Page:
Coil reinforced thin-walled (CRTW) tubes are used in medicine to treat problems affecting blood vessels within the body through minimally invasive procedures. The CRTW tube considered in this research makes up part of such a device and is inserted into the patient via their femoral or brachial arteries and manually navigated to the site in need of treatment. This procedure replaces the requirement to perform open surgery but is limited by reduction of blood vessel lumen diameter and increase in tortuosity of blood vessels deep in the brain. In order to maximize the capability of these procedures, CRTW tube devices are being manufactured with decreasing wall thicknesses in order to deliver treatment deeper into the body and to allow passage of other devices through its inner diameter. This introduces significant stresses to the device materials which have resulted in an observed increase in the breaking of the proximal segment of the device into two separate pieces after it has failed by buckling. As there is currently no international standard for measuring the mechanical properties of these CRTW tube devices, it is difficult to accurately analyze this problem. The aim of the current work is to address this discrepancy in the biomedical device industry by developing a measurement system that can be used to quantify the effect of process and design changes on CRTW tube performance, aiding in the development of better performing, next generation devices. Using materials testing frames, micro-computed tomography (micro-CT) imaging, experiment planning, analysis of variance (ANOVA), T-tests and regression analysis, test methods have been developed for assessing the impact of process and design changes on the device. The major findings of this study have been an insight into the suitability of buckle and three-point bend tests for the measurement of the effect of varying processing factors on the device’s performance, and guidelines for interpreting the output data from the test methods. The findings of this study are of significant interest with respect to verifying and validating key process and design changes associated with the device structure and material condition. Test method integrity evaluation is explored throughout.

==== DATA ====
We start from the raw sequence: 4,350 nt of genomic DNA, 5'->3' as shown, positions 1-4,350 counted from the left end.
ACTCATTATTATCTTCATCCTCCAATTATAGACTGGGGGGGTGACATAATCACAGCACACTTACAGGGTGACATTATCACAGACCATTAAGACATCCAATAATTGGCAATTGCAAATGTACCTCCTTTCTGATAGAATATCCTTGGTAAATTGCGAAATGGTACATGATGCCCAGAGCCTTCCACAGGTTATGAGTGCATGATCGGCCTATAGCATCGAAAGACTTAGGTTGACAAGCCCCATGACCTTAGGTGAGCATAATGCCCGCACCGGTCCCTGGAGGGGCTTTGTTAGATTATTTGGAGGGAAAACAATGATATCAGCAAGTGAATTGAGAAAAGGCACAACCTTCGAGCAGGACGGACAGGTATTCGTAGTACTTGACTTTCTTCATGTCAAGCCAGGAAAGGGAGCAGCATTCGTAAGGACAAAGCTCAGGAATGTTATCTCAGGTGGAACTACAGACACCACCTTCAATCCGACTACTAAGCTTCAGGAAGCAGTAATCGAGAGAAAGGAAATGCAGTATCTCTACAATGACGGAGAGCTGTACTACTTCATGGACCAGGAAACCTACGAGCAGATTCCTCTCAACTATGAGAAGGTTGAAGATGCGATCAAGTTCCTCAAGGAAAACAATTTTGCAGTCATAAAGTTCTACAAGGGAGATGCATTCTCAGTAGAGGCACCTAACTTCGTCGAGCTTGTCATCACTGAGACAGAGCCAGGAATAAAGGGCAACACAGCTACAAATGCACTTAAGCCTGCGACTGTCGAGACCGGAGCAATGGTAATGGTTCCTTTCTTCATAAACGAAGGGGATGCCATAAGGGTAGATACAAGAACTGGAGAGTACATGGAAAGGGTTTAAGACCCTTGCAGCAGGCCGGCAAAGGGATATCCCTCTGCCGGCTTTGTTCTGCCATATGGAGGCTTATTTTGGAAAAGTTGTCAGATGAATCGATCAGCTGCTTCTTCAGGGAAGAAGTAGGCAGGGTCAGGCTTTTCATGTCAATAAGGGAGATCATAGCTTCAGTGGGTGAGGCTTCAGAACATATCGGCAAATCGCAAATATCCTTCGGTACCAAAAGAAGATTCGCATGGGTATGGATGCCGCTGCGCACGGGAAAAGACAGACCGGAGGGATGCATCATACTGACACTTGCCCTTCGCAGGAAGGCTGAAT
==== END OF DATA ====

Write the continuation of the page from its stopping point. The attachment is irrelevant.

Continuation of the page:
Keywords: buckling, tensile, neurovascular catheter, coil reinforced tube, three-point bend

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1 Fused Deposition Modeling Printing of Bioinspired Triply Periodic Minimal Surfaces Based Polyvinylidene Fluoride Materials for Scaffold Development in Biomedical Application

Authors: Farusil Najeeb Mullaveettil, Rolanas Dauksevicius

Abstract:

Cellular structures produced by additive manufacturing have earned wide research attention due to their unique specific strength and energy absorption potentiality. The literature review concludes that pattern type and density are vital parameters that affect the mechanical properties of parts formed by additive manufacturing techniques and have an influence on printing time and material consumption. Fused deposition modeling technique (FDM) is used here to produce Polyvinylidene fluoride (PVDF) parts. In this work, patterns are based on triply periodic minimal surfaces (TPMS) produced by PVDF-based filaments using the FDM technique. PVDF homopolymer filament Fluorinar-H™ and PVDF copolymer filament Fluorinar-C™ are printed with three types of TPMS patterns. The patterns printed are Gyroid, Schwartz diamond, and Schwartz primitive. Tensile, flexural, and compression tests under quasi-static loading conditions are performed in compliance with ISO standards. The investigation elucidates the deformation mechanisms and a study that establishes a relationship between the printed and nominal specimens' dimensional accuracy. In comparison to the examined TPMS pattern, Schwartz diamond showed a higher relative elastic modulus and strength than the other patterns in tensile loading, and the Gyroid pattern showed the highest mechanical characteristics in flexural loading. The concluded results could be utilized to produce informed cellular designs for biomedical and mechanical applications.

Keywords: Additive manufacturing, tensile, PVDF, flexural, FDM, gyroid, schwartz primitive, schwartz diamond, TPMS